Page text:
Was immediately into fish, with a nice handful of rainbows and a fat, strong 14-inch brown fondled. To top off his day, he was invited to the Rabun Rendezvous on Jan 18, where 250 of north GA’s trouting fans will gather at Dillard House for bluegrass, BBQ, and a boatload of prizes. You’re invited, too!
Dukes: has been hit or miss. The high batting averages were by veteran hitters who took lots of batting practice through the years and know how to fish that trophy stream. Fish up to 24 inches were reportedly landed. Rookies with crummy averages are striking out in the clear water because they haven’t yet developed their home field advantage. Smithgall rookies can learn by clicking more than once on the internet and reading the scouting reports there : articles and YouTube vids. And then by fishing the place to develop their stream reading skills. We vets call it, “paying your dues.”
Fires on fire: check out Big Browns’ great Fires Creek trip report on NGTO:
UO staffers Wes and Jackson trekked north to throw out their shoulders via ten-weights and huge wet rags known as musky flies. Rumor has it that Jackson connected! Details will surely follow.
Stocking stuffers: need one more? Grab a Dream Trip ticket from your local TU chapter. For ten bucks, you have a shot at winning the March raffle for a summer week in Yellowstone. You’ll be lodged and guided by our fishing buddies, John and Laine McGarity. How about that for a memorable Christmas gift???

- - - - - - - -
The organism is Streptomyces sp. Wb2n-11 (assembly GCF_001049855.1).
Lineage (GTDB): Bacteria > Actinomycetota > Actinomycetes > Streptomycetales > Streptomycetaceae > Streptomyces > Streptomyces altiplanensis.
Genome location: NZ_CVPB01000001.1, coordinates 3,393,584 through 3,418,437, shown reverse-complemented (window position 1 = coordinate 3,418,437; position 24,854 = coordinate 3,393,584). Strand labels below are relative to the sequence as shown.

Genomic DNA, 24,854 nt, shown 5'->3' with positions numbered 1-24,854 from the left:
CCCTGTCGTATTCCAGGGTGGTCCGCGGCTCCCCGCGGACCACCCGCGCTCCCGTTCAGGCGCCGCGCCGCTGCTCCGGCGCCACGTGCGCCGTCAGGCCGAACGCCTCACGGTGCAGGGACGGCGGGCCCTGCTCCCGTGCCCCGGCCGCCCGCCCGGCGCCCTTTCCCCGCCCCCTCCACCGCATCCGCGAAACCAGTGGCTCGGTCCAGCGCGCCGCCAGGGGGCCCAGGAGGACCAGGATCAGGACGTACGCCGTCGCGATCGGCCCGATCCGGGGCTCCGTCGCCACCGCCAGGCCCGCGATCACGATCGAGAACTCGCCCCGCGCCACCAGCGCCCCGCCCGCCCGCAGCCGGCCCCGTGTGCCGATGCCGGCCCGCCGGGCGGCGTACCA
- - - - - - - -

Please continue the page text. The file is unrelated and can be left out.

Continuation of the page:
Tix will also be available at the Rabun Rendezvous on 1/18.
Thanks for taking a look at this week’s report . We hope it puts a few more holiday fish into your nets. Feel free to share your own fish stories with us. Also, please remind your older web grinches (like Dredger) that they don’t have to be Facebook members to sneak peeks at our UO Facebook page and snag all of this timely trouting intel.
The UO staff sure appreciates our gifts of your friendship and patronage. We’ll be closed on Christmas and New Year’s Day, but open on all others. Give us a call or, better yet, stop by the shop to swap some lies with our Liars Club. Merry Christmas and Happy Holidays to all of you!

Friday, December 13, 2019

UO Fishing Report - 12/13/19

This week’s theme is “go with the flow.” Two separate inch-plus rain events are due today (12/13) and Tuesday, and might blow out our biggest streams for a day or so. The good news is that, since our streamflows have been so pitifully low these storms may only boost streamflows back up to their historic averages (those little yellow triangles on the USGS flow graphs) or just a bit above normal before they fall again. https://waterdata.usgs.gov/usa/nwis/uv?02176930